Kaiser Permanente has deployed a variety of technologies to streamline the delivery of care and claims processing, including an electronic medical record system (KP HealthConnect). The new scanning solution would need to integrate seamlessly with the existing IT infrastructure and be simple enough to avoid disrupting the workflow of the registration staff.
After considering a number of possible scanning devices, including basic flatbed scanners and photocopiers, the team selected the Kodak Scan Station 100, along with the AutoStore document capture software from Notable Solutions Inc. (NSi). Kodak reseller Image Access Corp. assisted Kaiser Permanente with the design of the solution.
According to Shirah, the company chose the Kodak units because of their ability to perform multiple functions (scanning, faxing, etc.), their cost, and the fact that the units made it easy for staff to send and store the documents.
SCANNERS SIMPLIFY REGISTRATION PROCESS
In conjunction with the new revenue cycle processes, Kaiser Permanente deployed approximately 70 of the Kodak scanners at its 15 facilities over a 12-week period in the spring of 2008. "We initially presented the system to the registration staff at each facility and explained what was coming and why it was necessary," says Shirah. "Once we had the scanners configured, we scheduled training classes at each facility to coincide with the go-live date at each location."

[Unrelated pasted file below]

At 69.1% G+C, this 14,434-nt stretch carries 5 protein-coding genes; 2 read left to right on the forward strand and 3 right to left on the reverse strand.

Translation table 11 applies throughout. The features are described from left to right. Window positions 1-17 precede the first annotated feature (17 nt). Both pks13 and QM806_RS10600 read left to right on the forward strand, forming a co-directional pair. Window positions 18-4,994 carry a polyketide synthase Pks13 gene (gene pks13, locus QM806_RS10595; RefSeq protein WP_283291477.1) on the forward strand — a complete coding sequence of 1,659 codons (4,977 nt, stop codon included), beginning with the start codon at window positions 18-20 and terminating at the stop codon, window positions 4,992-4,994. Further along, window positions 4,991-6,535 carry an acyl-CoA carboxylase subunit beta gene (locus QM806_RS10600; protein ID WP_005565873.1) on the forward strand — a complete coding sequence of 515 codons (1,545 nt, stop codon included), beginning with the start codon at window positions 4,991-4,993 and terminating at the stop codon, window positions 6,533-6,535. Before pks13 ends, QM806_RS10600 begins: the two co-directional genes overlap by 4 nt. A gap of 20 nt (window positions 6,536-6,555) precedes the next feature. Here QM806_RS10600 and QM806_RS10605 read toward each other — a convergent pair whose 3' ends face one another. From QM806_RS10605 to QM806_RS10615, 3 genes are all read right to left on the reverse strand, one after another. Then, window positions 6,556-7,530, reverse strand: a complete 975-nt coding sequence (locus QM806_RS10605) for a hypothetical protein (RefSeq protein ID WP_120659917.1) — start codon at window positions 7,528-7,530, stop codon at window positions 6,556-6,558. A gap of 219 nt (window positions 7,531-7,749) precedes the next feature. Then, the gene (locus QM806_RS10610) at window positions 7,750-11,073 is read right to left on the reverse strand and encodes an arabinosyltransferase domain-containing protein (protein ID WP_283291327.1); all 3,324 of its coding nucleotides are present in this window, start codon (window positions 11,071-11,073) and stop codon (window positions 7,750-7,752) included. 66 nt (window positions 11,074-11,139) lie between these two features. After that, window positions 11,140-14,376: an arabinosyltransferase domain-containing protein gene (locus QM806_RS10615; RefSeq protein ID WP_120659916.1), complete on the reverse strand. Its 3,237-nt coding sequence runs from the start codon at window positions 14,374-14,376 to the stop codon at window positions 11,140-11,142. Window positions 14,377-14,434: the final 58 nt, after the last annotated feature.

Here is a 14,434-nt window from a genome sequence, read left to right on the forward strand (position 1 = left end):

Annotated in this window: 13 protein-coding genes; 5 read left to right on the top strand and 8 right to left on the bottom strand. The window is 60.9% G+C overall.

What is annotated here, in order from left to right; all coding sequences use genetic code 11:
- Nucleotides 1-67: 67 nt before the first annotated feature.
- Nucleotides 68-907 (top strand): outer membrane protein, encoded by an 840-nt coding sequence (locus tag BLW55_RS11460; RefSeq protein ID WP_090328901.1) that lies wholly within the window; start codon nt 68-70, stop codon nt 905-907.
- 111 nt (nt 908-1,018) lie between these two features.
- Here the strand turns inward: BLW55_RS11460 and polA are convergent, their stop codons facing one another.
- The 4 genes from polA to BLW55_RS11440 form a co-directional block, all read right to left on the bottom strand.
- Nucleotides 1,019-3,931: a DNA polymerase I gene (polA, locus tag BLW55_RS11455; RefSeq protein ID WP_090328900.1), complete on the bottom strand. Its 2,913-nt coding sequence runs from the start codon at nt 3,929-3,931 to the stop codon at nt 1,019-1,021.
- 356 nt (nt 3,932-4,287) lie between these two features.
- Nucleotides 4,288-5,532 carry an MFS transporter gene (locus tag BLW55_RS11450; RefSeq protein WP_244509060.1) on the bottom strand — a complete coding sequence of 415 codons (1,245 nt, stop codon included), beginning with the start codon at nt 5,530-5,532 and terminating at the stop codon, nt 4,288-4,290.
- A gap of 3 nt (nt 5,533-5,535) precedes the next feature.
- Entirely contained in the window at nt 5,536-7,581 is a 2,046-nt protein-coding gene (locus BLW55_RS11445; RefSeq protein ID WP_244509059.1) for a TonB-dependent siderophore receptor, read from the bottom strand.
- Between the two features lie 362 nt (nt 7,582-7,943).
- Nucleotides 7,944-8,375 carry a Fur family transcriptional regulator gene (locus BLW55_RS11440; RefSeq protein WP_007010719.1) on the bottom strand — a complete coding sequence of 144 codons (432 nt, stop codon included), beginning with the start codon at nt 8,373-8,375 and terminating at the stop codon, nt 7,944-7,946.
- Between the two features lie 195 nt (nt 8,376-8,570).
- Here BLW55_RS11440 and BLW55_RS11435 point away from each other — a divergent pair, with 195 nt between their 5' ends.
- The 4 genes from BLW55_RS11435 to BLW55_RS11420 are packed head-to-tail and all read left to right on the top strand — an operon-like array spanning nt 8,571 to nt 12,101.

Registration staff use the scanners to capture regulatory forms and secondary insurance cards from patients during registration. Alerted by prompts within the registration system, staff ask patients to sign required forms and then ask them if they are covered by any other medical insurance. Patients who have other medical coverage are asked for their insurance cards, which are scanned into the system.
To make the process as simple as possible for the staff, there are two icons configured on the scanner's touch screen interface — one for ID cards and the other for paper documents. By clicking the correct icon, the system is configured to automatically scan the front and back of each document.
The system sends the scanned images in real time to the company's Vignette Image Capture indexing system. After metadata (such as member's ID number and date of service) are attached to the image as part of the indexing process, the images are routed to the member's electronic member record. Information from the secondary insurance cards and coordination of benefits (COB) forms is used by the patient billing office to validate coverage and file claims.